Posted on 10/23//16
Kombu kelp lasagna anyone? When thinking of cooking with fresh greens, seaweed is hardly the first thing to come to mind for most people. Dr. Nichole Price and Chef Barton Seaver joined W2O members last week to show us why we shouldn’t be so quick to rule out vegetarian options from the sea when planning our menus.
At our “Cooking with Sea Greens” event, both presenters extolled the virtues of cultivating and consuming seaweeds. Dr. Nichole Price, a marine ecologist who studies climate change at Bigelow Laboratories in Maine, explained how these marine plants can play an important role in fighting climate change. Large seaweeds, such as kelp, are functionally the “trees’” of the ocean, absorbing carbon dioxide, a major greenhouse gas, while producing life-sustaining oxygen. These amazing plants can lower acidity levels and also absorb toxins from the water column, helping to maintain healthy chemistry. While these absorptive abilities make a big difference for local ecosystems, toxins aren’t transferred to people when consumed, making these plants a powerhouse before and after harvest. Dr. Price’s work communicates this science, engaging local communities and inspiring active solutions. Seaweed aquaculture meets both these goals: healthy oceans, healthy communities.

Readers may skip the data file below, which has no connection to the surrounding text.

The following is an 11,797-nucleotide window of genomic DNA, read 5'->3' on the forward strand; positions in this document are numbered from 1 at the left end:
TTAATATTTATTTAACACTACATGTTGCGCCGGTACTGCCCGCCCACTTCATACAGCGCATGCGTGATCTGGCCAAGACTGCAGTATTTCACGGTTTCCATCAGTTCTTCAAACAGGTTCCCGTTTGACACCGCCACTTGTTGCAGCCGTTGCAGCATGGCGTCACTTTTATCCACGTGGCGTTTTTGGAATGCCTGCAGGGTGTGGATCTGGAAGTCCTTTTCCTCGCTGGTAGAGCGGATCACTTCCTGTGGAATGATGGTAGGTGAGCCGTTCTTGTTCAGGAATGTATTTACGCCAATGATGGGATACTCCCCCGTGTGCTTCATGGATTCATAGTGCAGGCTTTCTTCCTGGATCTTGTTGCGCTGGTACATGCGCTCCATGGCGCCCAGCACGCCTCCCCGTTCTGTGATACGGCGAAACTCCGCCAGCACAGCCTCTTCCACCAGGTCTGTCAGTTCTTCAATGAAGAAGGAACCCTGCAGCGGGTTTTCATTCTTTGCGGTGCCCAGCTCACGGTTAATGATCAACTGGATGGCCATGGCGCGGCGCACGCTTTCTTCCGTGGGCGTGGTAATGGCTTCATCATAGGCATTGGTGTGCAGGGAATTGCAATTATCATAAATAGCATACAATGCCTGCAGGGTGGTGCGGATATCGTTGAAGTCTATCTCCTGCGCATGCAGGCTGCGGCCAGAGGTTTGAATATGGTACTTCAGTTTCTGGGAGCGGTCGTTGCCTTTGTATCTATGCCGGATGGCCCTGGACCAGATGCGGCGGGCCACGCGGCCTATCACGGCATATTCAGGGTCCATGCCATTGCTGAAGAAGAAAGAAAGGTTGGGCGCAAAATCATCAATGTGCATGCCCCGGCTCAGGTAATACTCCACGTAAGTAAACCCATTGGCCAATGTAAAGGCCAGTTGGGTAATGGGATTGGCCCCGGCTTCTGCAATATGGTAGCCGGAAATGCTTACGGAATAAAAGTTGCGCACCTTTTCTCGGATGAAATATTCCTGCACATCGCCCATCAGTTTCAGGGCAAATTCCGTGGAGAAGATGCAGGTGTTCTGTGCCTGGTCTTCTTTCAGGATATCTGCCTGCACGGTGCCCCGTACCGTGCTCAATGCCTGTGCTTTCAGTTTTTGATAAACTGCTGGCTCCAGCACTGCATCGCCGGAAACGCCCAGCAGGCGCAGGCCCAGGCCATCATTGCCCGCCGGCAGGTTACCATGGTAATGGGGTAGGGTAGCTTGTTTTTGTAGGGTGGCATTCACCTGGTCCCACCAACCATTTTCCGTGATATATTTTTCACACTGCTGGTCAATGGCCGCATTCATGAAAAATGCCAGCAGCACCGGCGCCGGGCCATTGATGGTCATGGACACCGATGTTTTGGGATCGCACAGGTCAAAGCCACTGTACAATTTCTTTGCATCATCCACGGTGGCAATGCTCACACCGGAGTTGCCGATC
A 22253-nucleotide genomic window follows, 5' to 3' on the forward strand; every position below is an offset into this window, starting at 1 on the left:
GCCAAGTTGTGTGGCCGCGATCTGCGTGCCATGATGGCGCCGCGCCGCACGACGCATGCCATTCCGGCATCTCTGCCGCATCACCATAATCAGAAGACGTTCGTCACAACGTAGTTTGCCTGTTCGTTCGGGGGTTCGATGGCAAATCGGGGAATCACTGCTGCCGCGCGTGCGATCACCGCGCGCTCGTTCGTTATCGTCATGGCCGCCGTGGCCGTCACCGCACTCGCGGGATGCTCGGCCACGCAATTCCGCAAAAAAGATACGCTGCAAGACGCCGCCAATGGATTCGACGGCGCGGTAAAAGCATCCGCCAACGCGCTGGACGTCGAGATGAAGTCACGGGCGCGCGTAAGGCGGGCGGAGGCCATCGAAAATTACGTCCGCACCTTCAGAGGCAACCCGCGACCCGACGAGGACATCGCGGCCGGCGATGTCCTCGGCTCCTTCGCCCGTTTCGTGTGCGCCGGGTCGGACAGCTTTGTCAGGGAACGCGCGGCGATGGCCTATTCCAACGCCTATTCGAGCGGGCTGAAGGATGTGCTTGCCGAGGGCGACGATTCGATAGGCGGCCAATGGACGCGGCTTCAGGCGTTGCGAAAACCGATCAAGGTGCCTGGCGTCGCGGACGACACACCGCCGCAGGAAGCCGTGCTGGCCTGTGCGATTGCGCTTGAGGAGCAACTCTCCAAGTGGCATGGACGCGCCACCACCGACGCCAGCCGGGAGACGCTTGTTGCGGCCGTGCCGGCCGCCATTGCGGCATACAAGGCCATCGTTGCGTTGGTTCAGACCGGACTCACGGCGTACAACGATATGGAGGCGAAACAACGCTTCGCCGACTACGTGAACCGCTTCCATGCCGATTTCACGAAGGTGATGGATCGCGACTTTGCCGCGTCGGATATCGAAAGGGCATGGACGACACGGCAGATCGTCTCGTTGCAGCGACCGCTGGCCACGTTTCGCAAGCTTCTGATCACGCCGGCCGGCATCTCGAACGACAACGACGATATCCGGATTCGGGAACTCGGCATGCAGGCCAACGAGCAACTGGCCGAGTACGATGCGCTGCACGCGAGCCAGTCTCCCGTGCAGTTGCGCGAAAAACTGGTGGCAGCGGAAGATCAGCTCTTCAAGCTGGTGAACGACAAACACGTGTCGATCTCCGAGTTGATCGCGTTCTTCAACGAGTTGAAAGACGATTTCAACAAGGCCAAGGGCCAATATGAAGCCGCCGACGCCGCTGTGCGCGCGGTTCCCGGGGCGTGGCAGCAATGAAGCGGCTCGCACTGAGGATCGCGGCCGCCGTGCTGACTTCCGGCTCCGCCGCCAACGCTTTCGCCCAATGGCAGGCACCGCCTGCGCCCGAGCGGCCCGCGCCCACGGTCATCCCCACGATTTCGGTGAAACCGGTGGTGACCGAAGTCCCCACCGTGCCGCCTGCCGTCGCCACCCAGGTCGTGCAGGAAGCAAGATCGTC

Bigelow Laboratory for Ocean Sciences
Shifting how and where we grow our food could also translate into healthier diets. Sea greens are jam-packed with nutrients, providing often-lacking iodine, among others. “This is a blue revolution and my job is to convince you to eat it,” explains Barton Seaver. Seaver had no trouble convincing us; everything he cooked was delicious. From seasoning soups with seaweed for a “sultry sauna of flavor” to zesty pesto and fresh salads, attendees tasted a variety of dishes that would make you forget everything you think you know about seaweed. Barton Seaver’s cookbooks show you how to bring sustainable, delectable treats into your own kitchen. Sea greens are truly a super food: good for you, good for our oceans.
Chef Barton Seaver with W2O member Meghan Jeans
Todays Blog contributor Emily Conklin, is a Master’s candidate in Marine Biology at Northeastern University. She is currently an intern for W2O working on outreach and education and plans to continue her career in science education after graduation.
Posted on 09/22//16